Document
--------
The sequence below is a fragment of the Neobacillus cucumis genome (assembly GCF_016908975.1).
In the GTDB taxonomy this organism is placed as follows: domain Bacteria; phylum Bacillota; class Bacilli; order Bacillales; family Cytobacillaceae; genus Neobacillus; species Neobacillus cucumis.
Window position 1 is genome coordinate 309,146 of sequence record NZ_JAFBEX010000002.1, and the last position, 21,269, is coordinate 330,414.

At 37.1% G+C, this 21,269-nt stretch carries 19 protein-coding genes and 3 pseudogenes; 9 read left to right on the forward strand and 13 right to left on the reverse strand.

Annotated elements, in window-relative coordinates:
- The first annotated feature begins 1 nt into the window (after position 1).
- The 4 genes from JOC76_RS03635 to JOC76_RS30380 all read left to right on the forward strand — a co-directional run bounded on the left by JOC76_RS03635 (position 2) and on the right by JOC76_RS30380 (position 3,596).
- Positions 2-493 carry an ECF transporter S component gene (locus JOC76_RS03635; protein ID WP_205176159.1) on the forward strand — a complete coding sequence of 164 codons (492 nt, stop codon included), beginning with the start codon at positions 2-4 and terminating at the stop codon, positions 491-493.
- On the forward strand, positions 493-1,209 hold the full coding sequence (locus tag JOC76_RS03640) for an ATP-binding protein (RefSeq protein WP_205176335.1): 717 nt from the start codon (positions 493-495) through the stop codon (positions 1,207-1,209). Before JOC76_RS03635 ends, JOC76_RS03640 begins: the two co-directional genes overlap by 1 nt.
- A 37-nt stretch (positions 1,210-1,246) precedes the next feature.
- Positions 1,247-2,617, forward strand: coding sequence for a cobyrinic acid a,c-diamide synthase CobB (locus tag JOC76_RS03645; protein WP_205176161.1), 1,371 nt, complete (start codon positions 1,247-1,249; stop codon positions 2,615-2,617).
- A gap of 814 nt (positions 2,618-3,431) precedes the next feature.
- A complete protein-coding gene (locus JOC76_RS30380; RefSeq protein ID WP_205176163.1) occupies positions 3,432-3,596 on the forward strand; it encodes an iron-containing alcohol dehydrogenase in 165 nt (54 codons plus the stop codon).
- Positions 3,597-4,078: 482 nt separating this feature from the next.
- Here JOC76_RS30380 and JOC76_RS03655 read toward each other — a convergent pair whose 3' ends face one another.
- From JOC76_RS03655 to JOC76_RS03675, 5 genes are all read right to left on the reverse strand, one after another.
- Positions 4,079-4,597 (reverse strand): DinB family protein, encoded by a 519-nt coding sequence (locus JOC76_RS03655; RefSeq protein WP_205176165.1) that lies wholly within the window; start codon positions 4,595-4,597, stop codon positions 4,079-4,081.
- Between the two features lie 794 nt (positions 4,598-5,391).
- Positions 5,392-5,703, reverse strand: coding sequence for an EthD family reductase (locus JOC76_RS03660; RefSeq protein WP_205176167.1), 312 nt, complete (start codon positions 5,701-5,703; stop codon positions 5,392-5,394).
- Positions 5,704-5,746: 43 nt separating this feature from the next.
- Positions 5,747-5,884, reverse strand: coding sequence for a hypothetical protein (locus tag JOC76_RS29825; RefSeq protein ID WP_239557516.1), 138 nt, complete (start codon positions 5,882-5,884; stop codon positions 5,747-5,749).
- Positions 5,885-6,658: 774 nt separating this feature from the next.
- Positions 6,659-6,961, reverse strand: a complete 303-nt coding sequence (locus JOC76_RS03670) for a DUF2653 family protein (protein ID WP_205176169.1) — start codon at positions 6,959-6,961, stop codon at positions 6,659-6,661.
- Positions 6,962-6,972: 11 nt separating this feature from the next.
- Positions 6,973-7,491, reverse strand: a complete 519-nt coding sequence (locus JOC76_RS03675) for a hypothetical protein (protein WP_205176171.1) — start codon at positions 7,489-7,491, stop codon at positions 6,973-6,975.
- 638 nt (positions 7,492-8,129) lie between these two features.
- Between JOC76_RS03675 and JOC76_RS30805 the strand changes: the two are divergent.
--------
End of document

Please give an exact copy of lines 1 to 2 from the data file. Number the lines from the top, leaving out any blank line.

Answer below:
The sequence below is a fragment of the Neobacillus cucumis genome (assembly GCF_016908975.1).
In the GTDB taxonomy this organism is placed as follows: domain Bacteria; phylum Bacillota; class Bacilli; order Bacillales; family Cytobacillaceae; genus Neobacillus; species Neobacillus cucumis.